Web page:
At this point, the pumpkin is cooked, pureed, and waiting in the freezer for its moment of glory. Half the shopping has been done. The pie crust is in the fridge. The turkey is on order. And starting next Saturday, the pace picks up, and that means we need a schedule. Seriously, write it down on your calendar. It'll give you a sense of control.
Saturday before Thanksgiving: Shop for perishable ingredients i.e., everything else on the shopping list that you haven't already bought.
Sunday before Thanksgiving: Make cranberry sauce. Chop up the bread for the stuffing.
Monday before Thanksgiving: Roll out pie crusts and line pie pans. Take pumpkin out of the freezer and put in fridge.
Tuesday before Thanksgiving: Bake pies.
Thanksgiving Eve: Pick up turkey from the butcher. Prepare sweet potatoes. Prepare vegetables for stuffing.
Don't worry, I'll tell you how to do all this stuff. Now, if you do it all according to the schedule, here's what you have left to do on Thanksgiving Day:
Put bird in oven.
Assemble and bake stuffing.
Make mashed potatoes.
Bake sweet potatoes.
Whip cream (after dinner, while enjoying a nice Sambuca) for pies.
This sounds like a lot, but it's not, because you've prepared everything ahead of time and you're (mostly) just assembling the ingredients and throwing stuff in the oven. The succotash isn't much harder than cooking frozen vegetables, gravy is fast and brain-dead easy, my kids can whip the cream, and my husband, Anthony, can peel potatoes and put them in a pot of water before the football games start. Yeah, there's a few things to do, but overall you should be on cruise-control. I don't even have a lot of clean up at the end of the day, because I bake everything in aluminum foil baking pans which go right from the table into the fridge after dinner. I don't give a damn about how my "table" looks. If you're looking at my dishes instead of my food, you're missing the point and I'm going to guess that happens to you a lot.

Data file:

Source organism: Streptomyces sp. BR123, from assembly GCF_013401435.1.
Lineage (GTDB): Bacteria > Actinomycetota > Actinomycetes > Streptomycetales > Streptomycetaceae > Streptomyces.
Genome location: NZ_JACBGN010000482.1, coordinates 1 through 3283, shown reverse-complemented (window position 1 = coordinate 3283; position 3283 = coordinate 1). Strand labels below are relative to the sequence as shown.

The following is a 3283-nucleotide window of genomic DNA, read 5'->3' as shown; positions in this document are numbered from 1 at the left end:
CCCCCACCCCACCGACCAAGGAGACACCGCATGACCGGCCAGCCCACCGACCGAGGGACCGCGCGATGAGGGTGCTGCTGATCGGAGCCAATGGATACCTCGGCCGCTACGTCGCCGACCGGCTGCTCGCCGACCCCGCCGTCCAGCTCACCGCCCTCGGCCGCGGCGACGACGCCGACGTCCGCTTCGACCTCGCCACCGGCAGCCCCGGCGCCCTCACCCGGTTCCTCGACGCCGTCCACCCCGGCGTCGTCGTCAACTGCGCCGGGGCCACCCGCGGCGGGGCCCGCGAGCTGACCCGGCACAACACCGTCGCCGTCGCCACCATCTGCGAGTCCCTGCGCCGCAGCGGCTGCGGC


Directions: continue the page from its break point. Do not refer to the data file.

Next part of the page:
Anthony does the dishes (at halftime), since he won't buy me a dishwasher. Well, he would, if I really pressed the point, but he would view it as moral weakness. I kid you not. If we ever meet up for a drink, I'll tell you the story about the electric can opener.